6. More research funds are desperately needed, and closer accounting of the allocation of those funds designated for CFIDS research:

As I noted last spring, the United States loses $8.3 billion in income productivity alone due to the devastating impact of this disease. That translates into $2.7 BILLION in lost income taxes. A mere $15 million for research seems rather penny wise and pound foolish, does it not? Furthermore, a medical professional stricken with the disease who had planned on being here but was unable to make it asked me to inquire about the following: less than half of the $8.7 allocated for CFIDS research in Fiscal Year 1998 to the NIH is going to actual CFIDS research - the rest is allocated for studies on such things as schizophrenia, seasonal affective disorder, and a good $1.06 million of this money has been allocated to the research center on the psychobiology of ethnicity.

7. Communication with other disease communities:

I also bring a message from the Lyme Disease community that they would like to see more research into the resemblance between chronic fatigue syndrome and sero-negative Lyme Disease, as well as the other diseases being reported as being passed through contact with deer ticks. We would like more active recognition that Multiple Chemical Sensitivities, Fibromyalgia, Post Polio Syndrome, and Gulf War Syndrome bear far too many resemblances to Chronic Fatigue Syndrome to justify continuing to ignore the similarities. I am also fascinated by the similarities between our disease and some forms of Multiple Sclerosis. We need cooperation and lines of open communication among these different groups, and we also need studies that can show the degree of overlap among these different diseases.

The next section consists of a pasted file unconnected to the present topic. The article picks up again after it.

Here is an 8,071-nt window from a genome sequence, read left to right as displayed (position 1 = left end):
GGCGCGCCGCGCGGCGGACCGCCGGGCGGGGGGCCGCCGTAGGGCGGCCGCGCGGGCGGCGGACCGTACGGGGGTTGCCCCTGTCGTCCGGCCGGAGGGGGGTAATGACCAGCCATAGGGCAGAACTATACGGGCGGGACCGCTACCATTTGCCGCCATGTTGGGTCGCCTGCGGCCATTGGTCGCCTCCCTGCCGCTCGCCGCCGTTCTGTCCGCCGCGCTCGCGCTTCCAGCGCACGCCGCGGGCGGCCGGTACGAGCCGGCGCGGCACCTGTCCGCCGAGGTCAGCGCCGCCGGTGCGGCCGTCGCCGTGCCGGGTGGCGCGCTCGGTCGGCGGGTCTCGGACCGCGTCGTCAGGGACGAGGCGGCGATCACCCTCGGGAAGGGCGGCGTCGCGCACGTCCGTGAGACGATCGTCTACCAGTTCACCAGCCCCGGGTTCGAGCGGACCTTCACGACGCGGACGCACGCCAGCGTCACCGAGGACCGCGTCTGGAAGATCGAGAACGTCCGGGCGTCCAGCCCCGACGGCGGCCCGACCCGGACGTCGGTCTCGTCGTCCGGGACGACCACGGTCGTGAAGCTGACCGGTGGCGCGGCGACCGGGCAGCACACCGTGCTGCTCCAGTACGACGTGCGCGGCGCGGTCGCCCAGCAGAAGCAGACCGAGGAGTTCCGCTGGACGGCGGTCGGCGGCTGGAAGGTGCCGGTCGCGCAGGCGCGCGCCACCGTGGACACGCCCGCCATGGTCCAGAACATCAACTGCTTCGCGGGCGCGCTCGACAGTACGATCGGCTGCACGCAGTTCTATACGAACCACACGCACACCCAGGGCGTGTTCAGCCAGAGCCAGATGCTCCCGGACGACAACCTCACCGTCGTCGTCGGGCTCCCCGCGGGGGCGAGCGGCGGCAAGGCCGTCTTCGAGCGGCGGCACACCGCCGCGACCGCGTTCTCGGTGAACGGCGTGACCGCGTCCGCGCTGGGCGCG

8. An Internet Link.

One of my subscribers, Judith Wisdom, a former medical graduate student at Penn, asks if it would be possible to set up an email account at one of the government agencies, where patients could write with our concerns and questions? Would someone read it, think about it, respond to it? It might help with the feeling of isolation and voicelessness.